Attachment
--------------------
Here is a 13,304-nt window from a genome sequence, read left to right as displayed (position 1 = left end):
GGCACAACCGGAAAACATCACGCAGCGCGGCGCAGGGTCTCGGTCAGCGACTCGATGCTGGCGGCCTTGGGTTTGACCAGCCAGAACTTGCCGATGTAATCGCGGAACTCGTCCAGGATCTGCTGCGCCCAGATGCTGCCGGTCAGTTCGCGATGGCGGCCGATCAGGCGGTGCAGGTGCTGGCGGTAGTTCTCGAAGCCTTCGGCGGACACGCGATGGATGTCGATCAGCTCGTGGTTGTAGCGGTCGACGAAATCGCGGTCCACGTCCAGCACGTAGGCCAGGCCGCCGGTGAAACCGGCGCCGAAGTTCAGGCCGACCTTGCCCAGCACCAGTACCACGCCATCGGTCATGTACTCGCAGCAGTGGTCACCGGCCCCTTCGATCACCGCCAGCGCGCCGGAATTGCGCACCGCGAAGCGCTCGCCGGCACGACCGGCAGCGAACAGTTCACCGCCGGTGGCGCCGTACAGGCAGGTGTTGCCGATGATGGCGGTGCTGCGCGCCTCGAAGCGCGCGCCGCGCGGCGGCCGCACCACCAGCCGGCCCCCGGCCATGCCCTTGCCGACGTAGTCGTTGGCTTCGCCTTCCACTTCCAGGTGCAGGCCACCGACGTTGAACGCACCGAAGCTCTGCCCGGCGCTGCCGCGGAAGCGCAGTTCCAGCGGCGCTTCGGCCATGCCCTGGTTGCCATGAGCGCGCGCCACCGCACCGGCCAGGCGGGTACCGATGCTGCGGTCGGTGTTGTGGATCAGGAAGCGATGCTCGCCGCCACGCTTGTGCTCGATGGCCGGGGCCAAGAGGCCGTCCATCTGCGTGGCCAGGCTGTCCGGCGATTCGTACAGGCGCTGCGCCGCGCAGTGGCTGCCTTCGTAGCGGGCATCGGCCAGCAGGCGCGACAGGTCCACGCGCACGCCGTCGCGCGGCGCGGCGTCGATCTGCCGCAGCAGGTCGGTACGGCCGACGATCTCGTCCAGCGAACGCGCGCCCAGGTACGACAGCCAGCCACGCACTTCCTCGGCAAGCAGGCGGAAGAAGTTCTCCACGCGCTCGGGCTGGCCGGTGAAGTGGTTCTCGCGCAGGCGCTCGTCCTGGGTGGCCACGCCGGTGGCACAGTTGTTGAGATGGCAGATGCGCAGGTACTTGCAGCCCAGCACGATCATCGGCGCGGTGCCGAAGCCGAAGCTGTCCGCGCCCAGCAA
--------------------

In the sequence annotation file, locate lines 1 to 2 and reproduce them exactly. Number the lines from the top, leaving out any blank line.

Here is a 13,304-nt window from a genome sequence, read left to right as displayed (position 1 = left end):
GGCACAACCGGAAAACATCACGCAGCGCGGCGCAGGGTCTCGGTCAGCGACTCGATGCTGGCGGCCTTGGGTTTGACCAGCCAGAACTTGCCGATGTAATCGCGGAACTCGTCCAGGATCTGCTGCGCCCAGATGCTGCCGGTCAGTTCGCGATGGCGGCCGATCAGGCGGTGCAGGTGCTGGCGGTAGTTCTCGAAGCCTTCGGCGGACACGCGATGGATGTCGATCAGCTCGTGGTTGTAGCGGTCGACGAAATCGCGGTCCACGTCCAGCACGTAGGCCAGGCCGCCGGTGAAACCGGCGCCGAAGTTCAGGCCGACCTTGCCCAGCACCAGTACCACGCCATCGGTCATGTACTCGCAGCAGTGGTCACCGGCCCCTTCGATCACCGCCAGCGCGCCGGAATTGCGCACCGCGAAGCGCTCGCCGGCACGACCGGCAGCGAACAGTTCACCGCCGGTGGCGCCGTACAGGCAGGTGTTGCCGATGATGGCGGTGCTGCGCGCCTCGAAGCGCGCGCCGCGCGGCGGCCGCACCACCAGCCGGCCCCCGGCCATGCCCTTGCCGACGTAGTCGTTGGCTTCGCCTTCCACTTCCAGGTGCAGGCCACCGACGTTGAACGCACCGAAGCTCTGCCCGGCGCTGCCGCGGAAGCGCAGTTCCAGCGGCGCTTCGGCCATGCCCTGGTTGCCATGAGCGCGCGCCACCGCACCGGCCAGGCGGGTACCGATGCTGCGGTCGGTGTTGTGGATCAGGAAGCGATGCTCGCCGCCACGCTTGTGCTCGATGGCCGGGGCCAAGAGGCCGTCCATCTGCGTGGCCAGGCTGTCCGGCGATTCGTACAGGCGCTGCGCCGCGCAGTGGCTGCCTTCGTAGCGGGCATCGGCCAGCAGGCGCGACAGGTCCACGCGCACGCCGTCGCGCGGCGCGGCGTCGATCTGCCGCAGCAGGTCGGTACGGCCGACGATCTCGTCCAGCGAACGCGCGCCCAGGTACGACAGCCAGCCACGCACTTCCTCGGCAAGCAGGCGGAAGAAGTTCTCCACGCGCTCGGGCTGGCCGGTGAAGTGGTTCTCGCGCAGGCGCTCGTCCTGGGTGGCCACGCCGGTGGCACAGTTGTTGAGATGGCAGATGCGCAGGTACTTGCAGCCCAGCACGATCATCGGCGCGGTGCCGAAGCCGAAGCTGTCCGCGCCCAGCAA